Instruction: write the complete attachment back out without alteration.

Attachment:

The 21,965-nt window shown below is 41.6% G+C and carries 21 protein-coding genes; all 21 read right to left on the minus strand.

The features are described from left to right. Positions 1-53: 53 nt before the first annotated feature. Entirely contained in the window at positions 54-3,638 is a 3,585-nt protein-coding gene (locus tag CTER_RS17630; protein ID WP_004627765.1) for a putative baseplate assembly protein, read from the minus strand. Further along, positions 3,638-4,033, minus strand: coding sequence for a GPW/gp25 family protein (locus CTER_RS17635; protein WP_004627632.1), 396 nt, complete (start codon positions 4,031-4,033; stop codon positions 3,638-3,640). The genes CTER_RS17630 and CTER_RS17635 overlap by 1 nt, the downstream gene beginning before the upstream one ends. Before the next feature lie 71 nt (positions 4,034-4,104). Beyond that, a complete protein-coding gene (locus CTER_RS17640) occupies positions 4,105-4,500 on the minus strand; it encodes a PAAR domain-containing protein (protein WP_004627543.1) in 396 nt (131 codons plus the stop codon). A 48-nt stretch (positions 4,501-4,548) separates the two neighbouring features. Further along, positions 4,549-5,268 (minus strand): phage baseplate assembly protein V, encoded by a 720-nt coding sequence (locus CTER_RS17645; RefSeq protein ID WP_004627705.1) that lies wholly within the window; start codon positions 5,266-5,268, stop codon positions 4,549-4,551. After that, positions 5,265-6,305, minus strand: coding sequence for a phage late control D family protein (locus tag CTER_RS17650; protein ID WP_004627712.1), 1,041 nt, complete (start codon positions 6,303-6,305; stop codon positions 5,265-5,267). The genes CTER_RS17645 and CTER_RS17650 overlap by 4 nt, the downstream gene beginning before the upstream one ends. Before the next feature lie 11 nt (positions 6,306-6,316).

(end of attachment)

The 21,965-nt window shown below is 41.6% G+C and carries 21 protein-coding genes; all 21 read right to left on the minus strand.

The features are described from left to right. Positions 1-53: 53 nt before the first annotated feature. Entirely contained in the window at positions 54-3,638 is a 3,585-nt protein-coding gene (locus tag CTER_RS17630; protein ID WP_004627765.1) for a putative baseplate assembly protein, read from the minus strand. Further along, positions 3,638-4,033, minus strand: coding sequence for a GPW/gp25 family protein (locus CTER_RS17635; protein WP_004627632.1), 396 nt, complete (start codon positions 4,031-4,033; stop codon positions 3,638-3,640). The genes CTER_RS17630 and CTER_RS17635 overlap by 1 nt, the downstream gene beginning before the upstream one ends. Before the next feature lie 71 nt (positions 4,034-4,104). Beyond that, a complete protein-coding gene (locus CTER_RS17640) occupies positions 4,105-4,500 on the minus strand; it encodes a PAAR domain-containing protein (protein WP_004627543.1) in 396 nt (131 codons plus the stop codon). A 48-nt stretch (positions 4,501-4,548) separates the two neighbouring features. Further along, positions 4,549-5,268 (minus strand): phage baseplate assembly protein V, encoded by a 720-nt coding sequence (locus CTER_RS17645; RefSeq protein ID WP_004627705.1) that lies wholly within the window; start codon positions 5,266-5,268, stop codon positions 4,549-4,551. After that, positions 5,265-6,305, minus strand: coding sequence for a phage late control D family protein (locus tag CTER_RS17650; protein ID WP_004627712.1), 1,041 nt, complete (start codon positions 6,303-6,305; stop codon positions 5,265-5,267). The genes CTER_RS17645 and CTER_RS17650 overlap by 4 nt, the downstream gene beginning before the upstream one ends. Before the next feature lie 11 nt (positions 6,306-6,316).